Mahogany, maple, ebony, rosewood, and walnut are all great choices. It’s important to remember that the thicker the wood is, the longer it will last, and the more sustain it will have. All of the instruments in our reviews are built with these materials.
Pickups are crucial
We’ve discussed double EMG pickups, single pickups, five-way pickup switches, and single EMG pickups. The pickup/s you choose will most certainly determine the sound that comes out of your guitar. It’s important to buy a guitar with high-quality pickups from a reputable brand (like each of the ones in our review).
What Can I Expect When Paying Just under $1,000 for an Electric Guitar?
When buying any guitar at the price point of about $1,000, you’re going to see better quality – on the inside as well as the outside. This may seem like a “given”: you pay more, you get more. But electrics can go upwards of $5,000 and downwards of $75. $1,000 is a wonderful price range for a professional musician or a budding intermediate player.
With this price range, you’re going to see high-quality pickups, unique features, denser wood, gold finishing, and most importantly you’ll find a wide range of modification techniques. Different knobs create different sounds, and each sound creates a signature tonal quality.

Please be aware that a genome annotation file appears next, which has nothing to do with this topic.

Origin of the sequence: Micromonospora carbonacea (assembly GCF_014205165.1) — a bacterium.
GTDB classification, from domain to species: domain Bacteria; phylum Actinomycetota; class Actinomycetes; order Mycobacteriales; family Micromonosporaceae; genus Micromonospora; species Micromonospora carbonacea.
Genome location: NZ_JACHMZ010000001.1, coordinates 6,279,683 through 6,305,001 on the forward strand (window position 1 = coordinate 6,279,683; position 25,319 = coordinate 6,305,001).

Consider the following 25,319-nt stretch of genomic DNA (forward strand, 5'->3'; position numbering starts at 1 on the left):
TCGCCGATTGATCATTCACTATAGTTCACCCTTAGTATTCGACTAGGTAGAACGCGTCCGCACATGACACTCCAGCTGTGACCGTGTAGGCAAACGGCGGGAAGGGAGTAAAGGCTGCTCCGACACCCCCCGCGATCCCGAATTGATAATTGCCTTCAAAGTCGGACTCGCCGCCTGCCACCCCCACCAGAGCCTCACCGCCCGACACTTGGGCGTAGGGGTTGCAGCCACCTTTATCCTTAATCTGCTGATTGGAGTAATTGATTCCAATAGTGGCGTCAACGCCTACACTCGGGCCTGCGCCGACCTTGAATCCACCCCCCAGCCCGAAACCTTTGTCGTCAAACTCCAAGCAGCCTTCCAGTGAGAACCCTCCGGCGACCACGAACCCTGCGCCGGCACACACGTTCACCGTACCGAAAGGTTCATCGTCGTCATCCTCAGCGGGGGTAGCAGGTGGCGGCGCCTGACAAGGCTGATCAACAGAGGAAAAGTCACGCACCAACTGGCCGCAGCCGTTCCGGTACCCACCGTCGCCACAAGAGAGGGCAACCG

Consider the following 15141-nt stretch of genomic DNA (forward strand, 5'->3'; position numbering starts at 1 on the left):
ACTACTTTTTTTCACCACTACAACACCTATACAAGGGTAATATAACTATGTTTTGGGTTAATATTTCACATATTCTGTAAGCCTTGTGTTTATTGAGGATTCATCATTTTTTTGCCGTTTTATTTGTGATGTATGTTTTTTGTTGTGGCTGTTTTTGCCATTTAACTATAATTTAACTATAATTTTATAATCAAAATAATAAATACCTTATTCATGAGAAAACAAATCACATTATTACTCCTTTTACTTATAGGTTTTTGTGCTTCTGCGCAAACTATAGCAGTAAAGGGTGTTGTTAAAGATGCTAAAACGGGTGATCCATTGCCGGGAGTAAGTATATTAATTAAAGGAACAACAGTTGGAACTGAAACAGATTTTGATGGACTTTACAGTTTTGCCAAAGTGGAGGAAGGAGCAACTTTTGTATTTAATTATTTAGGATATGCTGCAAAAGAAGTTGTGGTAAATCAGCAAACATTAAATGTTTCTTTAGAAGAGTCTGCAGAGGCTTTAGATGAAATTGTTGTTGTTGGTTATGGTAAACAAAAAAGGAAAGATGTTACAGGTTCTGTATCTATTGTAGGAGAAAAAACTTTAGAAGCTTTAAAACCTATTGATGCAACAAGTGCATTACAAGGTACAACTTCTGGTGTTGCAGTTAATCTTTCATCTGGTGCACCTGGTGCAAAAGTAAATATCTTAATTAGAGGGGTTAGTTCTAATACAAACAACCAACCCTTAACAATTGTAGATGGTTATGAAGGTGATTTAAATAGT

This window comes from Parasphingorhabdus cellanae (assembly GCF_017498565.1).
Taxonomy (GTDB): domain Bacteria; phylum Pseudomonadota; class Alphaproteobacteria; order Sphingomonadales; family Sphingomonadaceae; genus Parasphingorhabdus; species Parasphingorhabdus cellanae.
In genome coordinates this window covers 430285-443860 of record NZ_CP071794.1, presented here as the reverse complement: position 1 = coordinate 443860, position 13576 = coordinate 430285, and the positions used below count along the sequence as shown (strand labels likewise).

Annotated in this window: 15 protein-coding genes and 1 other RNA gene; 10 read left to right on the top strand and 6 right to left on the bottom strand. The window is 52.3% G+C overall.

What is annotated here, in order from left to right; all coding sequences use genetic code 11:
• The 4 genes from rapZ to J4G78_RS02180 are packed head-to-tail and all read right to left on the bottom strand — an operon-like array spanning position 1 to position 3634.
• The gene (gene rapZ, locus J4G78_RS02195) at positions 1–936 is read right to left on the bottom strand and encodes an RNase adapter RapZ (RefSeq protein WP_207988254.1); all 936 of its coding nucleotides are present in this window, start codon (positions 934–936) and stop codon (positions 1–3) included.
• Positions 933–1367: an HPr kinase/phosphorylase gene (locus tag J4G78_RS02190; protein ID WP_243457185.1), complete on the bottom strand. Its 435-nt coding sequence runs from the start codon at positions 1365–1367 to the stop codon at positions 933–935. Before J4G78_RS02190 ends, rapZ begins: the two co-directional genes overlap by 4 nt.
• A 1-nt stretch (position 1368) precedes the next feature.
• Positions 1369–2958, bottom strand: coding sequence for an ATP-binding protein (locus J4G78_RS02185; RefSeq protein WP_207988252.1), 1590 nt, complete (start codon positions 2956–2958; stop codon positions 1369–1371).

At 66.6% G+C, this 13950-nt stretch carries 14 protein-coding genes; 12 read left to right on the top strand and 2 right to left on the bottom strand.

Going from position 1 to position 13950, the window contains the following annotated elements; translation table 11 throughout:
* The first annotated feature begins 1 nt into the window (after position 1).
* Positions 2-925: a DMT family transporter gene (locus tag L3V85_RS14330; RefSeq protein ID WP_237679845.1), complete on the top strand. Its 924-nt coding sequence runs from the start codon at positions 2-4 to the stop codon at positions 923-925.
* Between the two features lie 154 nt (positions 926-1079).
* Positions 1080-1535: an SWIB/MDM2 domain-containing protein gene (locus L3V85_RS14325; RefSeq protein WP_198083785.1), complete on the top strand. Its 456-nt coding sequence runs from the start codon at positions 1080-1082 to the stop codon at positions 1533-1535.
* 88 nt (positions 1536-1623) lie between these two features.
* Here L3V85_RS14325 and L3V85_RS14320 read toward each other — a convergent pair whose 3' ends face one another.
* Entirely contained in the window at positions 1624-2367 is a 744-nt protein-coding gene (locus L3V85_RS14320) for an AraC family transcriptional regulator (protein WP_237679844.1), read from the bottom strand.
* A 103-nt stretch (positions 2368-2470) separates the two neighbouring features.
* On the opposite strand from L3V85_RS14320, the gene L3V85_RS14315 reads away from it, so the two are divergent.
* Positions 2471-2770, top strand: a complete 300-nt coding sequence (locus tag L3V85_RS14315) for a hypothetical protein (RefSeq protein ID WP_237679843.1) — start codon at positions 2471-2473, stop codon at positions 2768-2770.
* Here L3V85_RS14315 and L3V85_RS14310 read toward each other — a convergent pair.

Unlike the cheaper beginner guitars, electrics that are upwards of $1,000 are typically going to be hand-crafted and durable. The bridges and pickups will be stable, the intonation will more than likely be superb, and your options will quadrupole when it comes to buying. When buying a new guitar, remember: you’re not just buying an instrument, you’re buying a work of art. It should last you a lifetime.
Can I Lower My Budget and Still Purchase a High-Quality Guitar?
If you’re in a bind and you need a great electric guitar, it is possible to purchase one an adequate one. In fact, most of the guitar brands in our review have lower-end guitars available that work wonderfully. It is possible to get some of the best electric guitars under $500, or even some of the best electric guitars under $300, that can be considered if you’re not a professional.
If you can save up for just a little bit longer, it’s best to purchase in the $1k range. The lower-end guitars are great electric guitars for beginners, but they won’t come with nearly as many features. The sound quality will also be sub-par. This is because in order for guitars to have that excellent projection, they need heavier woods and expertly-wound pickups. Heavier woods come with a heavier cost. A lot of times, you’ll find cheaper guitars that have those strong woods incorporated, but the entire body won’t be made from them. You’ll see a mixture of hard plastics and cheaper metals in there, as well.